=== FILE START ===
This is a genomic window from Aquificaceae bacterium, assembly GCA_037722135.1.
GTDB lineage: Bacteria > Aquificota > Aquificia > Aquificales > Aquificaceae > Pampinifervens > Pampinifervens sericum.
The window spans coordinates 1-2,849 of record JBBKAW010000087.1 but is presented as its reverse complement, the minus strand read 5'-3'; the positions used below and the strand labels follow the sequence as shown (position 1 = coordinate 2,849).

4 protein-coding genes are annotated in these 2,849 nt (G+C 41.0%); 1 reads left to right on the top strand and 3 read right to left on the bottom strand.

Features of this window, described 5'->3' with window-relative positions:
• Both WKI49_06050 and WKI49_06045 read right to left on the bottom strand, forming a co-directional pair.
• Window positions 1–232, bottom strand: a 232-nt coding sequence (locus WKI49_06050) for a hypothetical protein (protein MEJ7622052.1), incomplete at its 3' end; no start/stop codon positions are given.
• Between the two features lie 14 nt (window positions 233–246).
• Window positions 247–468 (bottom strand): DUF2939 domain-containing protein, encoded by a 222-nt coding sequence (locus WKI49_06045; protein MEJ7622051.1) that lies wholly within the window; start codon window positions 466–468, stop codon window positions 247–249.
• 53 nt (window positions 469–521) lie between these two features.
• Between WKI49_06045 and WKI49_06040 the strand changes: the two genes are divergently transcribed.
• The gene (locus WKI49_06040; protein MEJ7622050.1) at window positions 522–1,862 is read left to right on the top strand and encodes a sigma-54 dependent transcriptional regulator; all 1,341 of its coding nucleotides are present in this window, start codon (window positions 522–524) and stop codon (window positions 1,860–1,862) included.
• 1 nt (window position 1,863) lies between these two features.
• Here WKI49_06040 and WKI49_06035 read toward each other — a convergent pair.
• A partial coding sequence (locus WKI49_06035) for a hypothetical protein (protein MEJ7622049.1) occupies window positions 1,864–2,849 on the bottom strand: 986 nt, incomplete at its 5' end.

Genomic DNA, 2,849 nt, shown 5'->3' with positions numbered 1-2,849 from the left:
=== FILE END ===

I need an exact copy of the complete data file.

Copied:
This is a genomic window from Aquificaceae bacterium, assembly GCA_037722135.1.
GTDB lineage: Bacteria > Aquificota > Aquificia > Aquificales > Aquificaceae > Pampinifervens > Pampinifervens sericum.
The window spans coordinates 1-2,849 of record JBBKAW010000087.1 but is presented as its reverse complement, the minus strand read 5'-3'; the positions used below and the strand labels follow the sequence as shown (position 1 = coordinate 2,849).

4 protein-coding genes are annotated in these 2,849 nt (G+C 41.0%); 1 reads left to right on the top strand and 3 read right to left on the bottom strand.

Features of this window, described 5'->3' with window-relative positions:
• Both WKI49_06050 and WKI49_06045 read right to left on the bottom strand, forming a co-directional pair.
• Window positions 1–232, bottom strand: a 232-nt coding sequence (locus WKI49_06050) for a hypothetical protein (protein MEJ7622052.1), incomplete at its 3' end; no start/stop codon positions are given.
• Between the two features lie 14 nt (window positions 233–246).
• Window positions 247–468 (bottom strand): DUF2939 domain-containing protein, encoded by a 222-nt coding sequence (locus WKI49_06045; protein MEJ7622051.1) that lies wholly within the window; start codon window positions 466–468, stop codon window positions 247–249.
• 53 nt (window positions 469–521) lie between these two features.
• Between WKI49_06045 and WKI49_06040 the strand changes: the two genes are divergently transcribed.
• The gene (locus WKI49_06040; protein MEJ7622050.1) at window positions 522–1,862 is read left to right on the top strand and encodes a sigma-54 dependent transcriptional regulator; all 1,341 of its coding nucleotides are present in this window, start codon (window positions 522–524) and stop codon (window positions 1,860–1,862) included.
• 1 nt (window position 1,863) lies between these two features.
• Here WKI49_06040 and WKI49_06035 read toward each other — a convergent pair.
• A partial coding sequence (locus WKI49_06035) for a hypothetical protein (protein MEJ7622049.1) occupies window positions 1,864–2,849 on the bottom strand: 986 nt, incomplete at its 5' end.

Genomic DNA, 2,849 nt, shown 5'->3' with positions numbered 1-2,849 from the left: